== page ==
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January 18, 2013

SUNY Oneonta seeking home for students after fire

By Denise Richardson
The Daily Star

---- — SUNY Oneonta officials worked Thursday on short- and long-term accommodations for 175 residents of Matteson Hall displaced by a fire the previous day that officials ruled was electrical and accidental in origin.

Eighteen students stayed Wednesday night in a shelter set up in the college’s Chase Gymnasium, officials at the State University College at Oneonta said, but plans were developing Thursday to close the gym and lodge students at the Holiday Inn in Oneonta.

Beginning Thursday night, a SUNY Oneonta media release said, the college will pay for displaced students to stay at the hotel, and Oneonta Public Transport agreed to extend a bus route to provide free transportation between the hotel and campus. The college, which has set up a fund to help victims of the fire, said 174 students lived in the hall with one residence director, a figure revised from 177 residents stated previously.

“We’re thankful that no one was injured by yesterday’s fire at Matteson Hall,” SUNY Oneonta President Nancy Kleniewski said in a statement to the campus community Thursday.

The blaze started in a malfunctioning electrical power strip that was improperly located near “soft goods,’’ such as bedding, Oneonta fire officials said. About 60 firefighters from multiple departments responded to a general call for assistance.

The fire broke out at about 4 p.m. in a bedroom of a suite on the third-floor Wednesday, the first day of the spring semester. SUNY Oneonta has closed the third floor of Matteson Hall for the semester and is working on relocating the floor’s 56 residents to other dormitories, officials said.

The college’s custodial staff will be working to clean Matteson Hall, officials said, and the other floors will be closed for an undetermined period.

Several students who took shelter in the college Chase Gym on Thursday said they thought the alarm was a fire drill. They said they were coping with frustration, boredom and depression, and they wondered aloud when they could collect personal belongings, if their dormitory would re-open and the fate of their academics.

A group of male students joked about the fact that toiletries were plentiful and what they needed was underwear and socks.

“Sad as it is, all we can do is laugh,’’ Sean Moran, 20, a sophomore from Massapequa, said. “We’re making the best of it.’’

Kleniewski also reached out to parents of Matteson Hall residents early Thursday afternoon to offer an update on recovery efforts and thank them for their patience.

Matteson Hall students will be able to make appointments to gain access to their rooms to retrieve essential items by 2 p.m. today, pending a final safety evaluation by the Oneonta Fire Department, a release said.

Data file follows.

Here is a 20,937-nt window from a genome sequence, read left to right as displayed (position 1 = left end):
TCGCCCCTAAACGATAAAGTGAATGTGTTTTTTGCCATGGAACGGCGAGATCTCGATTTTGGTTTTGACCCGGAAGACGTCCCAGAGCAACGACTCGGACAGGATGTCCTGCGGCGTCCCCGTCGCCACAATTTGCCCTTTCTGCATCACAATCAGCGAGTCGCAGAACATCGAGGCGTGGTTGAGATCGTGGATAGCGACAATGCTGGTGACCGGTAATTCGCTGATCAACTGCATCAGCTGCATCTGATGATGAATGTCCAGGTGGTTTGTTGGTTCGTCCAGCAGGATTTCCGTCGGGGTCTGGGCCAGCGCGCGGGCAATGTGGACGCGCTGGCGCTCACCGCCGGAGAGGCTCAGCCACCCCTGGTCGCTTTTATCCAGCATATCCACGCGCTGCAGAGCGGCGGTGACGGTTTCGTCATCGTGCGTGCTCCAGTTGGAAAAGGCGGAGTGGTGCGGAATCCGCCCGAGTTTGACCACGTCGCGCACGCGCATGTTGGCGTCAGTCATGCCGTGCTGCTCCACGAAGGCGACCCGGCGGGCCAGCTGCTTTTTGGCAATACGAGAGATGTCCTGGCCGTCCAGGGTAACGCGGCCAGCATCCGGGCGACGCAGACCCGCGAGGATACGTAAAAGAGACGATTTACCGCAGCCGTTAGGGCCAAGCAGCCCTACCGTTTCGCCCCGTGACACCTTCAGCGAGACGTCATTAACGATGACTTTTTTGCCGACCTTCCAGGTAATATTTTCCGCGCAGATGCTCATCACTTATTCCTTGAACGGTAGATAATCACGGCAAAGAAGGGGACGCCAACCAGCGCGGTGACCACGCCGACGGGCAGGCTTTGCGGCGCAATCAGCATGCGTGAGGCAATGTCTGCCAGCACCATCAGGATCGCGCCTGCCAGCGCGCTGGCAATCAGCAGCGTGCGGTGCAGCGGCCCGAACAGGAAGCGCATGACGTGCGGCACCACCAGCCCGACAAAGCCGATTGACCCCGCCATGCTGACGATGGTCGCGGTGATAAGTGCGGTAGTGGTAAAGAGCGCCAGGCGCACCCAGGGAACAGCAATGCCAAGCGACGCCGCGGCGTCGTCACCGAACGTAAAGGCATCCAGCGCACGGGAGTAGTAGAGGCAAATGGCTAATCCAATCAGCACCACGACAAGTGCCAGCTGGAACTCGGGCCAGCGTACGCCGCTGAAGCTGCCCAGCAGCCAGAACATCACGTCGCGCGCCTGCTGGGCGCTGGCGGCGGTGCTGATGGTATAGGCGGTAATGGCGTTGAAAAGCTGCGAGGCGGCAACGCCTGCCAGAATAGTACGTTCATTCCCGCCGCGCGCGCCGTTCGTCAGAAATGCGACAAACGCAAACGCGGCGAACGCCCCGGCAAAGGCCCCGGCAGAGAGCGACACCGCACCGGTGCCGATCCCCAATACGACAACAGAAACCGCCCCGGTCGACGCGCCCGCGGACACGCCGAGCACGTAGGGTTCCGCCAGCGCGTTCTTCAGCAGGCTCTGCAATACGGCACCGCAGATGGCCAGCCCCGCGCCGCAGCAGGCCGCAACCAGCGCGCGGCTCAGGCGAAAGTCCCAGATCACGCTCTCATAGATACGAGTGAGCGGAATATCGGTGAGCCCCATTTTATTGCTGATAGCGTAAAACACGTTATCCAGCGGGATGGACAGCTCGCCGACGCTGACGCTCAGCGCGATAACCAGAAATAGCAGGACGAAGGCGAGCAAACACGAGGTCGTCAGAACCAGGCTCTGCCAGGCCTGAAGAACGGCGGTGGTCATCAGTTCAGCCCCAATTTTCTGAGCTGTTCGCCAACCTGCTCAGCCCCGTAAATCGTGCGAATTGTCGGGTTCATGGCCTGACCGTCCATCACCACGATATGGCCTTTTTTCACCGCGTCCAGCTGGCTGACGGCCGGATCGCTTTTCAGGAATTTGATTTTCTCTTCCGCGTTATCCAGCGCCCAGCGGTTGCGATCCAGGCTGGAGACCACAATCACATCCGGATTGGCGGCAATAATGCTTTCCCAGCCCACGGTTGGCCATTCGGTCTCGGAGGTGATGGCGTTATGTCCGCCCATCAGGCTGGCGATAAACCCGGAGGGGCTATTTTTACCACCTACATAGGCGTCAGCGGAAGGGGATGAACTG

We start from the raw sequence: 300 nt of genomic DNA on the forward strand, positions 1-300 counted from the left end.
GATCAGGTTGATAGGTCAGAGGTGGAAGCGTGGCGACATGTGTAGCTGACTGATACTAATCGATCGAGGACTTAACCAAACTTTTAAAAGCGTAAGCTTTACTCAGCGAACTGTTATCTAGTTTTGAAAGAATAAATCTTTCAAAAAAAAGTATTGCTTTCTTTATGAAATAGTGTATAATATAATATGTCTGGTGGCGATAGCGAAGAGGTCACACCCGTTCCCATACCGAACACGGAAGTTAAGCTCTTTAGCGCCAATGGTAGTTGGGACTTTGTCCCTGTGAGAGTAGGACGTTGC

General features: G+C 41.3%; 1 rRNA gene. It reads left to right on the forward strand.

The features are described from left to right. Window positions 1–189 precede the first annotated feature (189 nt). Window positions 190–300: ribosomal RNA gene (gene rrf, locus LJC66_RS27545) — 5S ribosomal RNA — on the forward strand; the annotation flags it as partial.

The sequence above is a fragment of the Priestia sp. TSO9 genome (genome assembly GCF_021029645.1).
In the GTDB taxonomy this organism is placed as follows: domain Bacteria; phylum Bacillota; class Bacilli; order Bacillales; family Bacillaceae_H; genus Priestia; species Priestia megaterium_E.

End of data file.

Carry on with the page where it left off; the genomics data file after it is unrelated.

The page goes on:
“I know that Matteson’s residents are eager to recover their personal belongings and get back to their normal routines,’’ Kleniewski said in a statement to the campus community that was posted on social media. “In the meantime, the college will continue to provide for the students and staff who have been displaced from their homes as a result of the fire.”

Several students said Thursday that they were elsewhere on campus when the fire broke out and couldn’t go into Matteson Hall to collect any possessions.

“I was at the gym — that’s why I have nothing,’’ said Alex Burke, 20, a junior from Massapequa.

The college’s Residence Life Office staff was to meet with students to discuss housing options and other matters, a release said, and faculty members who teach Matteson Hall residents have been asked to give them special consideration regarding attendance, assignment deadlines and being prepared for class during this difficult time, the release said. SUNY Oneonta’s counseling staff also has been available to students.

The SUNY College at Oneonta Foundation is accepting donations to benefit victims of the fire. To make a gift online, visit Gifts should be designated to the “Matteson Hall Fire Fund,” a release said, and checks may be made payable to the SUNY College at Oneonta Foundation and submitted to the Office of College Advancement, 308 Netzer Administration Building, SUNY Oneonta, Oneonta, NY 13820.

Kleniewski said an outpouring of support offered by SUNY Oneonta staff and students, Sodexo, the American Red Cross, and other volunteers has been tremendous.

“The college is grateful to be a part of such a caring community,’’ she said.

At Chase Gym midday Thursday, some students said they stayed with friends Wednesday night. Several undergraduates, who requested anonymity, said they thought the alarm in Matteson Hall on Wednesday was a drill.

“We usually have drills right when school starts,’’ a female undergraduate said. “No one ever thinks this is going to happen.’’

“I thought someone burned popcorn — there was no smoke — nothing,’’ said another student who lived on the third floor. But he left the building, he said, and at some point saw flames.

The woman said she was among the 18 students who stayed in Chase Gym on Wednesday night.

“I couldn’t sleep — I just kept thinking about it and what might happen,’’ she said. “Also, the lights were on.’’

A friend nearby said the gymnasium was a depressing environment, but she tried to encourage him about the temporary housing.

“It’s like a slumber party,’’ she said. “So you should just join in.’’